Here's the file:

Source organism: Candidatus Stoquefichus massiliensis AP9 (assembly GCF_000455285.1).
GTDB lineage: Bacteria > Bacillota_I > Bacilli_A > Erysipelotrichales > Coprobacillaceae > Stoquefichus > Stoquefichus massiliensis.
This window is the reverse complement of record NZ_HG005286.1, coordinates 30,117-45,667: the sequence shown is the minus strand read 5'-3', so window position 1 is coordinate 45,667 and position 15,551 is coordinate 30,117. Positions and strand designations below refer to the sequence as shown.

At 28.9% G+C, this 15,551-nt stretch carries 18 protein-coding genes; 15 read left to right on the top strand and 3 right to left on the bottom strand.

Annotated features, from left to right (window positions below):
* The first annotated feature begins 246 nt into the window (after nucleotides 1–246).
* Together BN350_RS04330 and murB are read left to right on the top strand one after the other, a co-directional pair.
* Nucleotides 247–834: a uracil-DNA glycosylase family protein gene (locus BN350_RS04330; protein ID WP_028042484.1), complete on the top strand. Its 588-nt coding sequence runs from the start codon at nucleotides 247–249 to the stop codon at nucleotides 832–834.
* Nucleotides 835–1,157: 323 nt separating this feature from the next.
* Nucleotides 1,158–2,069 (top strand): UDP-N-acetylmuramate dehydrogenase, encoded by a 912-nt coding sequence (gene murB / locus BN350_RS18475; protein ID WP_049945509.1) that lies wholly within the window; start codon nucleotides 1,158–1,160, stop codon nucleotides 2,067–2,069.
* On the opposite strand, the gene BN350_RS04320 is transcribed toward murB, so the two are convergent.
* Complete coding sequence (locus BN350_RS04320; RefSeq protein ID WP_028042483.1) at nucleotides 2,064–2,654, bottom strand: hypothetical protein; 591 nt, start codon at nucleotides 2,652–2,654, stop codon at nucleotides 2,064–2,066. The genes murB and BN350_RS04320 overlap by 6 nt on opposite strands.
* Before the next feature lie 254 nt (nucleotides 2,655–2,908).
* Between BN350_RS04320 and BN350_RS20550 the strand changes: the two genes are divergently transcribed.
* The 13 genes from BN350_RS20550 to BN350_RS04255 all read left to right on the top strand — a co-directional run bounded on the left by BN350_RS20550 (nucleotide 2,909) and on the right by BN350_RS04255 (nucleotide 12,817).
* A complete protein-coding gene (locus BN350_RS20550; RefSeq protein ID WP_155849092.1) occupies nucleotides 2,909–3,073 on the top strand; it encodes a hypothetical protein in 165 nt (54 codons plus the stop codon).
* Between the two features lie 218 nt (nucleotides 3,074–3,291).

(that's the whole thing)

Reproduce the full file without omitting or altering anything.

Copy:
Source organism: Candidatus Stoquefichus massiliensis AP9 (assembly GCF_000455285.1).
GTDB lineage: Bacteria > Bacillota_I > Bacilli_A > Erysipelotrichales > Coprobacillaceae > Stoquefichus > Stoquefichus massiliensis.
This window is the reverse complement of record NZ_HG005286.1, coordinates 30,117-45,667: the sequence shown is the minus strand read 5'-3', so window position 1 is coordinate 45,667 and position 15,551 is coordinate 30,117. Positions and strand designations below refer to the sequence as shown.

At 28.9% G+C, this 15,551-nt stretch carries 18 protein-coding genes; 15 read left to right on the top strand and 3 right to left on the bottom strand.

Annotated features, from left to right (window positions below):
* The first annotated feature begins 246 nt into the window (after nucleotides 1–246).
* Together BN350_RS04330 and murB are read left to right on the top strand one after the other, a co-directional pair.
* Nucleotides 247–834: a uracil-DNA glycosylase family protein gene (locus BN350_RS04330; protein ID WP_028042484.1), complete on the top strand. Its 588-nt coding sequence runs from the start codon at nucleotides 247–249 to the stop codon at nucleotides 832–834.
* Nucleotides 835–1,157: 323 nt separating this feature from the next.
* Nucleotides 1,158–2,069 (top strand): UDP-N-acetylmuramate dehydrogenase, encoded by a 912-nt coding sequence (gene murB / locus BN350_RS18475; protein ID WP_049945509.1) that lies wholly within the window; start codon nucleotides 1,158–1,160, stop codon nucleotides 2,067–2,069.
* On the opposite strand, the gene BN350_RS04320 is transcribed toward murB, so the two are convergent.
* Complete coding sequence (locus BN350_RS04320; RefSeq protein ID WP_028042483.1) at nucleotides 2,064–2,654, bottom strand: hypothetical protein; 591 nt, start codon at nucleotides 2,652–2,654, stop codon at nucleotides 2,064–2,066. The genes murB and BN350_RS04320 overlap by 6 nt on opposite strands.
* Before the next feature lie 254 nt (nucleotides 2,655–2,908).
* Between BN350_RS04320 and BN350_RS20550 the strand changes: the two genes are divergently transcribed.
* The 13 genes from BN350_RS20550 to BN350_RS04255 all read left to right on the top strand — a co-directional run bounded on the left by BN350_RS20550 (nucleotide 2,909) and on the right by BN350_RS04255 (nucleotide 12,817).
* A complete protein-coding gene (locus BN350_RS20550; RefSeq protein ID WP_155849092.1) occupies nucleotides 2,909–3,073 on the top strand; it encodes a hypothetical protein in 165 nt (54 codons plus the stop codon).
* Between the two features lie 218 nt (nucleotides 3,074–3,291).